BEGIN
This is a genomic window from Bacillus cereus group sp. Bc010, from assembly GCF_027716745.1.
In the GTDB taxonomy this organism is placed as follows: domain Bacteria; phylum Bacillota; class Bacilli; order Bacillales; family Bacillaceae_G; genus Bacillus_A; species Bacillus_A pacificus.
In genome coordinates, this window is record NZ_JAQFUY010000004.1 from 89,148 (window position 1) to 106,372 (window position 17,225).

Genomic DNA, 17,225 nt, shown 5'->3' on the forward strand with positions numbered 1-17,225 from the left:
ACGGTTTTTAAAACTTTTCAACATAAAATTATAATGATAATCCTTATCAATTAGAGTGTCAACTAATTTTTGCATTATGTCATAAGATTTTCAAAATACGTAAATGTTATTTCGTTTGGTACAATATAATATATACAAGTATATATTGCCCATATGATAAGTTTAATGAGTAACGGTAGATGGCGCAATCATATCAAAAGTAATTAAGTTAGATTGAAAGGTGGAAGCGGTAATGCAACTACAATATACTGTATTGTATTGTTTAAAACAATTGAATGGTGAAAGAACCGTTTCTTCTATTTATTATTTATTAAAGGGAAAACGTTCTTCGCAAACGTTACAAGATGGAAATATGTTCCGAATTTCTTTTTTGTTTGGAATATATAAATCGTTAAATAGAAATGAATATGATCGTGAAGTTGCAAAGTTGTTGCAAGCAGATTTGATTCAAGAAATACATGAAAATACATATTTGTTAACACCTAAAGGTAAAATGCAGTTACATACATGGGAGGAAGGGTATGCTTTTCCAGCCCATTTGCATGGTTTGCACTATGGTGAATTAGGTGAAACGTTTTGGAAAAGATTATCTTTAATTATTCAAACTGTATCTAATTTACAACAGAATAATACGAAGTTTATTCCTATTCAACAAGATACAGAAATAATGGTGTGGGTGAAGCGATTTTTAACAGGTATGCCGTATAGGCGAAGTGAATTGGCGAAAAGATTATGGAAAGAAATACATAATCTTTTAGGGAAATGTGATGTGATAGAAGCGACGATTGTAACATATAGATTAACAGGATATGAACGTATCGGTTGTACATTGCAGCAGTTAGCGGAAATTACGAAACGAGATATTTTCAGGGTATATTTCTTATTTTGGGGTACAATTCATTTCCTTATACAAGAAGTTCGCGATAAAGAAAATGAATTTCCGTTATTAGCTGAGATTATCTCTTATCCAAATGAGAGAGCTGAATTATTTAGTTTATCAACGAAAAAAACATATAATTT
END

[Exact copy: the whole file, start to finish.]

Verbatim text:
This is a genomic window from Bacillus cereus group sp. Bc010, from assembly GCF_027716745.1.
In the GTDB taxonomy this organism is placed as follows: domain Bacteria; phylum Bacillota; class Bacilli; order Bacillales; family Bacillaceae_G; genus Bacillus_A; species Bacillus_A pacificus.
In genome coordinates, this window is record NZ_JAQFUY010000004.1 from 89,148 (window position 1) to 106,372 (window position 17,225).

Genomic DNA, 17,225 nt, shown 5'->3' on the forward strand with positions numbered 1-17,225 from the left:
ACGGTTTTTAAAACTTTTCAACATAAAATTATAATGATAATCCTTATCAATTAGAGTGTCAACTAATTTTTGCATTATGTCATAAGATTTTCAAAATACGTAAATGTTATTTCGTTTGGTACAATATAATATATACAAGTATATATTGCCCATATGATAAGTTTAATGAGTAACGGTAGATGGCGCAATCATATCAAAAGTAATTAAGTTAGATTGAAAGGTGGAAGCGGTAATGCAACTACAATATACTGTATTGTATTGTTTAAAACAATTGAATGGTGAAAGAACCGTTTCTTCTATTTATTATTTATTAAAGGGAAAACGTTCTTCGCAAACGTTACAAGATGGAAATATGTTCCGAATTTCTTTTTTGTTTGGAATATATAAATCGTTAAATAGAAATGAATATGATCGTGAAGTTGCAAAGTTGTTGCAAGCAGATTTGATTCAAGAAATACATGAAAATACATATTTGTTAACACCTAAAGGTAAAATGCAGTTACATACATGGGAGGAAGGGTATGCTTTTCCAGCCCATTTGCATGGTTTGCACTATGGTGAATTAGGTGAAACGTTTTGGAAAAGATTATCTTTAATTATTCAAACTGTATCTAATTTACAACAGAATAATACGAAGTTTATTCCTATTCAACAAGATACAGAAATAATGGTGTGGGTGAAGCGATTTTTAACAGGTATGCCGTATAGGCGAAGTGAATTGGCGAAAAGATTATGGAAAGAAATACATAATCTTTTAGGGAAATGTGATGTGATAGAAGCGACGATTGTAACATATAGATTAACAGGATATGAACGTATCGGTTGTACATTGCAGCAGTTAGCGGAAATTACGAAACGAGATATTTTCAGGGTATATTTCTTATTTTGGGGTACAATTCATTTCCTTATACAAGAAGTTCGCGATAAAGAAAATGAATTTCCGTTATTAGCTGAGATTATCTCTTATCCAAATGAGAGAGCTGAATTATTTAGTTTATCAACGAAAAAAACATATAATTT